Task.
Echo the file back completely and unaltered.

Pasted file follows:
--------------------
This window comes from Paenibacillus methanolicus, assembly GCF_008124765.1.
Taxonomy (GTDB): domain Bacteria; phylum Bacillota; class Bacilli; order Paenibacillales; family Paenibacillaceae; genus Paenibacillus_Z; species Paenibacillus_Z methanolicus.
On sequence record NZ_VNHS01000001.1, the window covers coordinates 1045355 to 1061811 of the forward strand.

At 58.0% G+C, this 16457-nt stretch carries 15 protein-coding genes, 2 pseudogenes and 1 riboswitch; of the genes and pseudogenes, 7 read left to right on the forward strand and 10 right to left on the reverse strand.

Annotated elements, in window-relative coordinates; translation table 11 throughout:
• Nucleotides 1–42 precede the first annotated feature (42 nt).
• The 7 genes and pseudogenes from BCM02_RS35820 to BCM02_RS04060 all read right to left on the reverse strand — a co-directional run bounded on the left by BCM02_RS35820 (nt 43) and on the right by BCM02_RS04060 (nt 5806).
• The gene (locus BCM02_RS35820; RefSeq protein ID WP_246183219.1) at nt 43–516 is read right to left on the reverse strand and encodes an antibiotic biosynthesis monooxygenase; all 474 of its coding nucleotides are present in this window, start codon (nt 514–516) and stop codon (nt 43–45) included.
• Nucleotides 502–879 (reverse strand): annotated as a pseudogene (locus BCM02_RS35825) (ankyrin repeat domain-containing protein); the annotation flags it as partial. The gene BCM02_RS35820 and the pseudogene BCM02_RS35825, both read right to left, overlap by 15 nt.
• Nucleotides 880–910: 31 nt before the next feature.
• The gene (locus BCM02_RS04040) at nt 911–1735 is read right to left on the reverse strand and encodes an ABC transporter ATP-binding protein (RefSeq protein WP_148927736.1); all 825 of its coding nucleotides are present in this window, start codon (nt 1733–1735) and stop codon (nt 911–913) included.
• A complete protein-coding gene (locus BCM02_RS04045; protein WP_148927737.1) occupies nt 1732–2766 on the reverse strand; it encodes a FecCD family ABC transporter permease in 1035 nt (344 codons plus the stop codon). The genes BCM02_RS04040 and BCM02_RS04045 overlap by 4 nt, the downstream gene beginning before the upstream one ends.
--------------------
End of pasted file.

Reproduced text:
This window comes from Paenibacillus methanolicus, assembly GCF_008124765.1.
Taxonomy (GTDB): domain Bacteria; phylum Bacillota; class Bacilli; order Paenibacillales; family Paenibacillaceae; genus Paenibacillus_Z; species Paenibacillus_Z methanolicus.
On sequence record NZ_VNHS01000001.1, the window covers coordinates 1045355 to 1061811 of the forward strand.

At 58.0% G+C, this 16457-nt stretch carries 15 protein-coding genes, 2 pseudogenes and 1 riboswitch; of the genes and pseudogenes, 7 read left to right on the forward strand and 10 right to left on the reverse strand.

Annotated elements, in window-relative coordinates; translation table 11 throughout:
• Nucleotides 1–42 precede the first annotated feature (42 nt).
• The 7 genes and pseudogenes from BCM02_RS35820 to BCM02_RS04060 all read right to left on the reverse strand — a co-directional run bounded on the left by BCM02_RS35820 (nt 43) and on the right by BCM02_RS04060 (nt 5806).
• The gene (locus BCM02_RS35820; RefSeq protein ID WP_246183219.1) at nt 43–516 is read right to left on the reverse strand and encodes an antibiotic biosynthesis monooxygenase; all 474 of its coding nucleotides are present in this window, start codon (nt 514–516) and stop codon (nt 43–45) included.
• Nucleotides 502–879 (reverse strand): annotated as a pseudogene (locus BCM02_RS35825) (ankyrin repeat domain-containing protein); the annotation flags it as partial. The gene BCM02_RS35820 and the pseudogene BCM02_RS35825, both read right to left, overlap by 15 nt.
• Nucleotides 880–910: 31 nt before the next feature.
• The gene (locus BCM02_RS04040) at nt 911–1735 is read right to left on the reverse strand and encodes an ABC transporter ATP-binding protein (RefSeq protein WP_148927736.1); all 825 of its coding nucleotides are present in this window, start codon (nt 1733–1735) and stop codon (nt 911–913) included.
• A complete protein-coding gene (locus BCM02_RS04045; protein WP_148927737.1) occupies nt 1732–2766 on the reverse strand; it encodes a FecCD family ABC transporter permease in 1035 nt (344 codons plus the stop codon). The genes BCM02_RS04040 and BCM02_RS04045 overlap by 4 nt, the downstream gene beginning before the upstream one ends.